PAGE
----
They're a lot more important than the apps.

 

 

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Participant ,
Jun 11, 2024 Jun 11, 2024

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Neil, I really meant to say is that users are moving away. Especially younger people. It might not be a problem now, but it will be a problem in ten years if nothing changes.
The fact that one could have Adobe at home on a hobby computer to learn it and experiment with it, is in my opinion the reason why Adobe got as far as they did. The fact this all is now under a stricter regime may backfire.
I am so not used to Resolve that I won't use it if I don't have to. The way it works drives me nuts. But I'm definitely a minority.
I'm most of all a motion designer. Not a real editor. If you see a "real" editor at work with Avid, you can hardly believe how fast they can work just from the keyboard editing video only. I doubt if that speed can be achieved in Premiere. I've seen people work faster with Resolve too than in Premiere.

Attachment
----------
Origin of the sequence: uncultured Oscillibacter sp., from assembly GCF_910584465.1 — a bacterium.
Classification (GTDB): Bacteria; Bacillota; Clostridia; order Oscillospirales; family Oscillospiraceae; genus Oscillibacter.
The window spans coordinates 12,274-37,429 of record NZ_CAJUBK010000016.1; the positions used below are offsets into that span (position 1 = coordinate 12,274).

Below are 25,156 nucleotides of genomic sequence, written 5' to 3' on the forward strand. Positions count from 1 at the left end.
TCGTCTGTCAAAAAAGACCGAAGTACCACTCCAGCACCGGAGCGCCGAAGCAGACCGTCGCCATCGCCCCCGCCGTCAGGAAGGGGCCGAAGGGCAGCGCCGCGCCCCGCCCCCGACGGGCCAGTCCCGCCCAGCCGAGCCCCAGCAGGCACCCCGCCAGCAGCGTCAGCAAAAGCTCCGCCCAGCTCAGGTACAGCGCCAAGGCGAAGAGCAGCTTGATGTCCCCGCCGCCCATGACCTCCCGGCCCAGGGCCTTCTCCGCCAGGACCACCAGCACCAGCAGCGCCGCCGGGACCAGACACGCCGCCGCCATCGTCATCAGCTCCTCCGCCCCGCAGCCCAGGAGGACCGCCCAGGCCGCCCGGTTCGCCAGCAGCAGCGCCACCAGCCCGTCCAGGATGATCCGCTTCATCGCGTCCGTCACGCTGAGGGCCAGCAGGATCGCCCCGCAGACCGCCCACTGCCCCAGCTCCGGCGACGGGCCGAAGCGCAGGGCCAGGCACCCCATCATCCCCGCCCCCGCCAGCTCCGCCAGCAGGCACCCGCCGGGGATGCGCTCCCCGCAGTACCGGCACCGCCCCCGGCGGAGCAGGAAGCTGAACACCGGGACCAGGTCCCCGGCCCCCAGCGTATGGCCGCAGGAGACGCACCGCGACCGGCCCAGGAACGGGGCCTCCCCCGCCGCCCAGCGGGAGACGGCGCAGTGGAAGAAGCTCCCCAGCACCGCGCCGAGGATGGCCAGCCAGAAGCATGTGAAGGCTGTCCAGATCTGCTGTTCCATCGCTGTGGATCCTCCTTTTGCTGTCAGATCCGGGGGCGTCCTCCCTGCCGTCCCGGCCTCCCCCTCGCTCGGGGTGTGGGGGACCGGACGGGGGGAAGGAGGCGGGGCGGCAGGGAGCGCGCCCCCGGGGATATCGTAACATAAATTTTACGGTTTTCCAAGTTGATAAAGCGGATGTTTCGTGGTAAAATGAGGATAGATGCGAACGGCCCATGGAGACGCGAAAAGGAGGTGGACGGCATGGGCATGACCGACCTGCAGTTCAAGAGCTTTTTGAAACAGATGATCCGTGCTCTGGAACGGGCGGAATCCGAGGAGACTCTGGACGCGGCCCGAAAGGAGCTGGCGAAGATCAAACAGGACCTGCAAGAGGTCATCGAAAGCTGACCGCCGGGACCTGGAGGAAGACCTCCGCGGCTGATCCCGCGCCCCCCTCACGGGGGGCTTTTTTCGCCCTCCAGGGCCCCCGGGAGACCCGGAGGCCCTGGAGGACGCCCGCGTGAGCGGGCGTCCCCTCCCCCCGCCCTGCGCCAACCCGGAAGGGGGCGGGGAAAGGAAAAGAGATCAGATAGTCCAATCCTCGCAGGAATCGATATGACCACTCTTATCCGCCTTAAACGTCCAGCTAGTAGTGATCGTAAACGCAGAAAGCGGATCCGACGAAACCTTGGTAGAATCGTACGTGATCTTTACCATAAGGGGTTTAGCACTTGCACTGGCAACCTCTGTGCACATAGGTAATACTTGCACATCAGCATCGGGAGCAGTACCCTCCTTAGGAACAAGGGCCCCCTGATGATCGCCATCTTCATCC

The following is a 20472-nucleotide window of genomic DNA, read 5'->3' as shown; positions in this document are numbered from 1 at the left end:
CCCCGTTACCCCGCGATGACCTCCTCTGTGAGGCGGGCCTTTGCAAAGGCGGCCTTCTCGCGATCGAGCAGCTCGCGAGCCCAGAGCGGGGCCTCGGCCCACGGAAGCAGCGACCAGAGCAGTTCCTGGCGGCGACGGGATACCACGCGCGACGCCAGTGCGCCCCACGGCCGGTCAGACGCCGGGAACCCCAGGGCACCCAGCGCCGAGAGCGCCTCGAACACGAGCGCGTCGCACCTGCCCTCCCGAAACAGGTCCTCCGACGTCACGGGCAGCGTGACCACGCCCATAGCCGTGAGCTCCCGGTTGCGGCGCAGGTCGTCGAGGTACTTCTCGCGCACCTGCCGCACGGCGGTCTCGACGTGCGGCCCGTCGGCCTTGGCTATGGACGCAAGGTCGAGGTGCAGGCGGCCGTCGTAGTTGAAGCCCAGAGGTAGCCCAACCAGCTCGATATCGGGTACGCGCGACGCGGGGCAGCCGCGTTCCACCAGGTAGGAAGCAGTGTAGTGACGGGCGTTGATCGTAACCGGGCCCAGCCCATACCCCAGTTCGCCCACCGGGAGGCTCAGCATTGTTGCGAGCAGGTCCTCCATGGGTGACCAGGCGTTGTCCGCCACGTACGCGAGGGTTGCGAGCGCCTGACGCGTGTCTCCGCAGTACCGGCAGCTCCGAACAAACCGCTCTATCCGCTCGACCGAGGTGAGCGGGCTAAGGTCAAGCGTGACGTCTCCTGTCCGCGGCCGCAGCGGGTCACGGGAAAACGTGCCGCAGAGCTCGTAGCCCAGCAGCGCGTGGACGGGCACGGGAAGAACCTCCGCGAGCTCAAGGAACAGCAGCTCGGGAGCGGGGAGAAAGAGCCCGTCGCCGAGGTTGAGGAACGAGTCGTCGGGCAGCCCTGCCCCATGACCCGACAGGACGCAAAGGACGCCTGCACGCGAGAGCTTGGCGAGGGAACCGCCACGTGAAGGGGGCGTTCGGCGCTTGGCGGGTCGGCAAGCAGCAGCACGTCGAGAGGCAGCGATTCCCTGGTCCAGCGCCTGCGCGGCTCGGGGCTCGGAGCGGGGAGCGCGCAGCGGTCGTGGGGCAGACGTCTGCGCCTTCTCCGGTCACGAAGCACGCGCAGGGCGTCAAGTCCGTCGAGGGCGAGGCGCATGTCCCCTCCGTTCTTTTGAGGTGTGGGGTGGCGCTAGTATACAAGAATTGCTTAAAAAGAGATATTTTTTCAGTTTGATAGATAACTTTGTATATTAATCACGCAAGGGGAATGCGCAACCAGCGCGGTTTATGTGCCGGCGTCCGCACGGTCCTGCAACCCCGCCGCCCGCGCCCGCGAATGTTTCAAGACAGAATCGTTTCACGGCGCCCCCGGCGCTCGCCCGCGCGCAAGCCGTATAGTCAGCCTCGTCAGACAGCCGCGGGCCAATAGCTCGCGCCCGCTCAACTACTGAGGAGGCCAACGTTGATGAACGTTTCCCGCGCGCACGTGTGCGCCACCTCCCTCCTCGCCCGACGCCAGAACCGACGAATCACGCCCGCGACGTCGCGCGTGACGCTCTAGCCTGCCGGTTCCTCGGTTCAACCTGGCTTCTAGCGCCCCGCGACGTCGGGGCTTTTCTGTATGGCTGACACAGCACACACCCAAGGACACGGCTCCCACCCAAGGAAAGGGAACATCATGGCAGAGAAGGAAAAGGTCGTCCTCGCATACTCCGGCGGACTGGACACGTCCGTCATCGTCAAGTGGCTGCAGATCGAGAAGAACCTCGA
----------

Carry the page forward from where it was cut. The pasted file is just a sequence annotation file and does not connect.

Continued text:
I really miss some essential tools like adding or substracting just a few frames around edit points: it never works like I want to or not at all. Every year I get a moment that I try find what I'm missing but I never succeed. Maybe I fail to find what I need, maybe my approach is wrong.
Then again, nothing beats Premiere when throwing stuff on the timeline and mash it up some. No conversions needed of footage, etc.etc. Perfect for quick and dirty cuts and some fast yet very effective effects.